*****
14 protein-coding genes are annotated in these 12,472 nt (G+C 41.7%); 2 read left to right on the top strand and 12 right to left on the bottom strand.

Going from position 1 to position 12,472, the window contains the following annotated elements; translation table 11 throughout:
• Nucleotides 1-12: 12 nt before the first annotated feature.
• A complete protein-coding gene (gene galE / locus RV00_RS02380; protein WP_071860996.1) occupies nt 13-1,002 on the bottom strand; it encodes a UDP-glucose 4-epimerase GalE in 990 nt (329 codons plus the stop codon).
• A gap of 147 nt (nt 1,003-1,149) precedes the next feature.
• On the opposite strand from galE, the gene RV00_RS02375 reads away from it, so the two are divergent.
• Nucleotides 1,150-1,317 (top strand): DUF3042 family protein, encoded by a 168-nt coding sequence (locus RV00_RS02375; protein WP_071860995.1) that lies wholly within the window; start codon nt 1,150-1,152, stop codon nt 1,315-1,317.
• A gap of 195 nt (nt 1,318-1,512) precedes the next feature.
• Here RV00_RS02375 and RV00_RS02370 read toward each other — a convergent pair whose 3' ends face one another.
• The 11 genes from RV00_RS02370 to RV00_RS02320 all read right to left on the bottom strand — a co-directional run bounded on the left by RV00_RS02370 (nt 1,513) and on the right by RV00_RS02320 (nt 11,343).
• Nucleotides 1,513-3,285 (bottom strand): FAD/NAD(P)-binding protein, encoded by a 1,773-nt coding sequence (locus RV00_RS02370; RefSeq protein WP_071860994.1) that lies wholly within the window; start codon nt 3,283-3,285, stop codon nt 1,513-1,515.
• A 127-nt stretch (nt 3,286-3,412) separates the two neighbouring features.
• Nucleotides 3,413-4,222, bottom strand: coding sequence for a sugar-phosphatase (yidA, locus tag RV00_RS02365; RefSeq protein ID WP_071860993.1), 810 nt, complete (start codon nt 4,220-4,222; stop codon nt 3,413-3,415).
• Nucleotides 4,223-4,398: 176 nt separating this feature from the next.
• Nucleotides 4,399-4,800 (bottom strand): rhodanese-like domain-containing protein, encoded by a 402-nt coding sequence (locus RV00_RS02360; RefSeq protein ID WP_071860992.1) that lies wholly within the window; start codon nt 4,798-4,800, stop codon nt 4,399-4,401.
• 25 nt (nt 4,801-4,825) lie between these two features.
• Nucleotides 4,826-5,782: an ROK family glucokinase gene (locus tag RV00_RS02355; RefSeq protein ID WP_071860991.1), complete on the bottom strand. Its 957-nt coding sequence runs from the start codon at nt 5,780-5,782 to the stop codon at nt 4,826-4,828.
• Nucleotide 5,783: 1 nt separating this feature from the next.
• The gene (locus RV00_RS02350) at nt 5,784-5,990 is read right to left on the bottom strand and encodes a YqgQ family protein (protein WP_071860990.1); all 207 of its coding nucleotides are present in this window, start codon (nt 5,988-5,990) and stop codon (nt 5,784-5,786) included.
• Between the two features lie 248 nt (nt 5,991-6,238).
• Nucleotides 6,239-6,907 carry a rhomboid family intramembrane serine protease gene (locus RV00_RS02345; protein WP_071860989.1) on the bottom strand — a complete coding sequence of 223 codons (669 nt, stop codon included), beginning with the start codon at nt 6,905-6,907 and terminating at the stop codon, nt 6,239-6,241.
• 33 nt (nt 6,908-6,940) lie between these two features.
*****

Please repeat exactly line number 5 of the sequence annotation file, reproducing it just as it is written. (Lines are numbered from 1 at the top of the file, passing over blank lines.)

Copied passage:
• A gap of 147 nt (nt 1,003-1,149) precedes the next feature.